Finally in the book portion of this sale is The Sandman Companion by Hy Bender – Hardcover, 1999. 273 pages
As the title suggests, this is intended as a companion volume to Neil Gaiman’s landmark Vertigo series Sandman. It includes interviews with writer Neil Gaiman and commentary from dozens of artists involved with the award-winning series over its historic run. As in any good companion; it includes a story-by-story analysis of each issue of the series. It collects anecdotes, reflections, and critical commentary from a variety of sources in order to reexamine the entire run of Sandman. Among the revelations are the origins of The Endless and other familiar characters from The Dreaming
Included are discussions with series artists, including P. Craig Russell, Jill Thompson, Michael Zulli, Charles Vess, and cover artist Dave McKean, illuminating the critical visual elements involved in the popular, award-winning series.
Also are comments from noted authors including Alan Moore and Harlan Ellison, excerpts from Gaiman's original proposal for the series and a 16-page color section including rare and previously unpublished illustrations by McKean, William Pacquet and Randy Bowen.
Then we have three Heroclix figures up for auction:
All three are limited edition pieces.
From the Marvel HeroClix expansion Mutant Mayhem comes the Hulk! This 120-point, translucent (except for his pants), green variant of the Hulk was produced to raise funds for the Red Cross’ Tsuanimi relief fund. This is piece #218 from that expansion.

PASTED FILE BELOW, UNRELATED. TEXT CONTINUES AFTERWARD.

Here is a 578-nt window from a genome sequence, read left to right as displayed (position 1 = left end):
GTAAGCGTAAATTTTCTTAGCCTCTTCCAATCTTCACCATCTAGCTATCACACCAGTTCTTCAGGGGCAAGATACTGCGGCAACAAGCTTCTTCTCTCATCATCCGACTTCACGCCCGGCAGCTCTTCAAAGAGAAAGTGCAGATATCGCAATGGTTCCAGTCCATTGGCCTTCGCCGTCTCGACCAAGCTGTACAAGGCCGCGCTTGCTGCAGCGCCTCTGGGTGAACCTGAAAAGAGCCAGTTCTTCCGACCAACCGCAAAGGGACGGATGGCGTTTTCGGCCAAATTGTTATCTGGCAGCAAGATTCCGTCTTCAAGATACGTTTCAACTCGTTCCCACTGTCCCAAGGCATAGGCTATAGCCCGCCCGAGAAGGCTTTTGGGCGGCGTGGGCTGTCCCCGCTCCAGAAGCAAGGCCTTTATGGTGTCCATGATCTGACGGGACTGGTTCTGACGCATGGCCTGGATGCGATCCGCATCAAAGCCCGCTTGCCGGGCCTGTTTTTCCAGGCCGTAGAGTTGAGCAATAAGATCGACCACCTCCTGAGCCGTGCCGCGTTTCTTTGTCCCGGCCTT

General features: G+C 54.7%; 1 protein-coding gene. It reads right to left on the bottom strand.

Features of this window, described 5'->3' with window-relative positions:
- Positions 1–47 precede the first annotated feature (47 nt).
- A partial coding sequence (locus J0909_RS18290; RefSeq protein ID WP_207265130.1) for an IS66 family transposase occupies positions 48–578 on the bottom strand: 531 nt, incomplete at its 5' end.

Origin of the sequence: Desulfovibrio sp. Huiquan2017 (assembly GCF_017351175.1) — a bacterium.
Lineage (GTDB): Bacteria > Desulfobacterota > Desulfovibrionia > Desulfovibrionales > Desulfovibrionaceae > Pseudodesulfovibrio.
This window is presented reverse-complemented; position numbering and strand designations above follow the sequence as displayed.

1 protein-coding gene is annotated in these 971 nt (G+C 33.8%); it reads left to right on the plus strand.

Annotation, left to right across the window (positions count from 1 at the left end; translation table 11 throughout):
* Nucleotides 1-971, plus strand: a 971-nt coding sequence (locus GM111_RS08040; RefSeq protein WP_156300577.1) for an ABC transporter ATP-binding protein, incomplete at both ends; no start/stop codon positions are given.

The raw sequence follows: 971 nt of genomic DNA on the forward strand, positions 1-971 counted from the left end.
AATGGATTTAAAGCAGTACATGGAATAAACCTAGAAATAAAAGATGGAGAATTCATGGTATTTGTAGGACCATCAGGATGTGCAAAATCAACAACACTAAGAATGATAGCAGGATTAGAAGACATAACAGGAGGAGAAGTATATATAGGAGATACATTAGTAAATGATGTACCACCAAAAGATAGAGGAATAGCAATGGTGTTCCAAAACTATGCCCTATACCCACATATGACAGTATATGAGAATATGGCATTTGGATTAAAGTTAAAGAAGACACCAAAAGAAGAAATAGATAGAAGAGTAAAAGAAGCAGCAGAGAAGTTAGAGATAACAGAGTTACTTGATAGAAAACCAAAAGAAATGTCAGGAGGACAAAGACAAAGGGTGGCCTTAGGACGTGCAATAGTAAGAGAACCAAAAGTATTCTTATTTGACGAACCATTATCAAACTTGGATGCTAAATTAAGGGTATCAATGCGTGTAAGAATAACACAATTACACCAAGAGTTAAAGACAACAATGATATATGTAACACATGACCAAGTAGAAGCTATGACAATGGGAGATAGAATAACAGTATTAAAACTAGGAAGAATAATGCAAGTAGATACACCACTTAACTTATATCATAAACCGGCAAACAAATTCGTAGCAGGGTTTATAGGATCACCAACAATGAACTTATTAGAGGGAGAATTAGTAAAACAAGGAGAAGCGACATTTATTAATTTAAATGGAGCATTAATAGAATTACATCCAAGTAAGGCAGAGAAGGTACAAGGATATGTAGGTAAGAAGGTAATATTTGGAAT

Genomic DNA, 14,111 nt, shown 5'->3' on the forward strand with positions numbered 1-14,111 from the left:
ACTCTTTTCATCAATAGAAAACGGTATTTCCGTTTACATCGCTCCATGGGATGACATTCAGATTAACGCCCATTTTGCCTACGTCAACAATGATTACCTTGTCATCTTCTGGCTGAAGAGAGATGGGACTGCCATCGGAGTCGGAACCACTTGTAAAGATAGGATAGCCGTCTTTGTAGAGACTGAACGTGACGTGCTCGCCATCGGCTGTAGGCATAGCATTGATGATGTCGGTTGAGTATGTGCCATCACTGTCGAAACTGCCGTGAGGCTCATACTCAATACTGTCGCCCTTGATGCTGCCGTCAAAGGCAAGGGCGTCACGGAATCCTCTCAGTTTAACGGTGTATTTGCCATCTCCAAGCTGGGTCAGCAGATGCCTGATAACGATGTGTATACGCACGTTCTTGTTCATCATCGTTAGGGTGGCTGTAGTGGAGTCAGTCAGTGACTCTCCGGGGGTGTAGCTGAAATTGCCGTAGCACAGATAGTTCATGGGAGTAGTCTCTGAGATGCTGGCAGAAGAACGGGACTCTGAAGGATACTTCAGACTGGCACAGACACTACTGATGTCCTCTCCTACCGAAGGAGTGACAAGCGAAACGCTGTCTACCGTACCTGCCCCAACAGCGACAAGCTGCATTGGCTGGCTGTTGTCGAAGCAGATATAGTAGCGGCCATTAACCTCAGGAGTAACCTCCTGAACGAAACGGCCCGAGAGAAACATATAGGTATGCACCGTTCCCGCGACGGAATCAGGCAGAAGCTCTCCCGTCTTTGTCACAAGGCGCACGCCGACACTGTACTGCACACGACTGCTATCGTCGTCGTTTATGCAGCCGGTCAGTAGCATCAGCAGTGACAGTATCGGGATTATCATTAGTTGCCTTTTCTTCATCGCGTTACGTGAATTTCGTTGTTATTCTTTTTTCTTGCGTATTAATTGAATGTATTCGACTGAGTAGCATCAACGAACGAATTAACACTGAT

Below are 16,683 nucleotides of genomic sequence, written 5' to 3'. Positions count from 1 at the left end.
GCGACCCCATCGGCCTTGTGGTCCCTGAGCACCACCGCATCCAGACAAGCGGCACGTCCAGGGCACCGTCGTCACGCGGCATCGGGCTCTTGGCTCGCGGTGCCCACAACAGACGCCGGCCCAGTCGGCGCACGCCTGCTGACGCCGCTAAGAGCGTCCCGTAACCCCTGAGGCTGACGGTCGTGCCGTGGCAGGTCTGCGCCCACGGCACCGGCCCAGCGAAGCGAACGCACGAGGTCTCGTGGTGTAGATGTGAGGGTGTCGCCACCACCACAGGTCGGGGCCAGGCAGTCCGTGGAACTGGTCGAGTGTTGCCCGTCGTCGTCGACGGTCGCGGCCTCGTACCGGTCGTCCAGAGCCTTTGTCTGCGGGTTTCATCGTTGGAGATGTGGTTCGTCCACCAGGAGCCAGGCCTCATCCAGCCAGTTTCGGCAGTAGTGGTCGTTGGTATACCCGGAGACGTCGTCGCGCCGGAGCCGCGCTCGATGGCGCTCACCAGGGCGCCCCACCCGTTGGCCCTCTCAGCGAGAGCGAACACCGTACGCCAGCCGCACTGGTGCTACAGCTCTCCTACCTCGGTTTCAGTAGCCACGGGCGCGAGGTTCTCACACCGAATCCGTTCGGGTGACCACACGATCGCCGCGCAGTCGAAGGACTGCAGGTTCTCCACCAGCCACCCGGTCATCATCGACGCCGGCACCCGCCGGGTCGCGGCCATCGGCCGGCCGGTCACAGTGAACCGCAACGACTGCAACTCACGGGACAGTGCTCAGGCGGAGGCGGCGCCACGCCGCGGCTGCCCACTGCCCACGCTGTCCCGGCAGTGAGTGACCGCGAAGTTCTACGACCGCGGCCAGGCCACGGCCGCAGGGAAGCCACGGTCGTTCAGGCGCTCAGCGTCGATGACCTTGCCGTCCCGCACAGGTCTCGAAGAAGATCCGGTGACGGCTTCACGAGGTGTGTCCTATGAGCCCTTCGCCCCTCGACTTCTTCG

From DC's Unleashed set is a version of Captain Marvel, who, for trademark reasons, is called Shazam! This is a 256 pt, flying, Hypersonic Speed piece loaded with Quake, Impervious, Exploit Weakness, and with some Super Strength and Outwit in the mix, too. This is piece #221 from the set.
Finally, we have a limited edition piece from the Icons set: Professor Zoom! Okay, well, that’s what they called him in this set, though Flash fans know this is supposed to be the Hunter Zolomon version of the character, who simply goes by Zoom.
This is a terrific, villainous super-speedster who gets a wonderfully craven villain’s twist on his final two clicks: a Movement of 15 with Phasing and Outwit. He may not be much good for fighting at the end, but being able to get almost anywhere on the board and turn off a critical power in an opponent’s piece either before or after the move is a handy trick.
There you have it. I'm trying to have no expectations, but that doesn't prevent me from having some hopes!
2006! Our 20th anniversary year!
Begun in 1986, we've just entered our 20th anniversary year.
Issue #114 was sent out to our members in December, and the deadline for contributions to #115 is February 4.
As mentioned earlier and in the sidebar, we're not looking to establish a web presence in an interactive way, but rather this is meant mainly to be another avenue for potential and former members to (re)discover us. We're really about print on paper, not cyberspace.
Setting things up.
As acting president of Legends, I decided to give this a try. While this isn't initially intended to be a true web log/blog, the structure is both simple and flexible -- moreso as I get my blogging legs. Replacing the banner image with the APA logo will hopefully be an early change -- I have to get the hang of adjusting sizes in the template first, which isn't as obvious a trick as I'd expected. Depending upon member responses, this might become a multi-user blog for each of the members to use. For the moment it's completely in my hands -- that's Mike Norton -- so the warts, moles and worse are my fault.
If you've stumbled by here and want to know anything more about the APA, leave a comment here or drop me an email. (Just in case you're using a different email setup than the one that tries to pop up on the computer you're using, my emai's firstname.lastname@example.org.)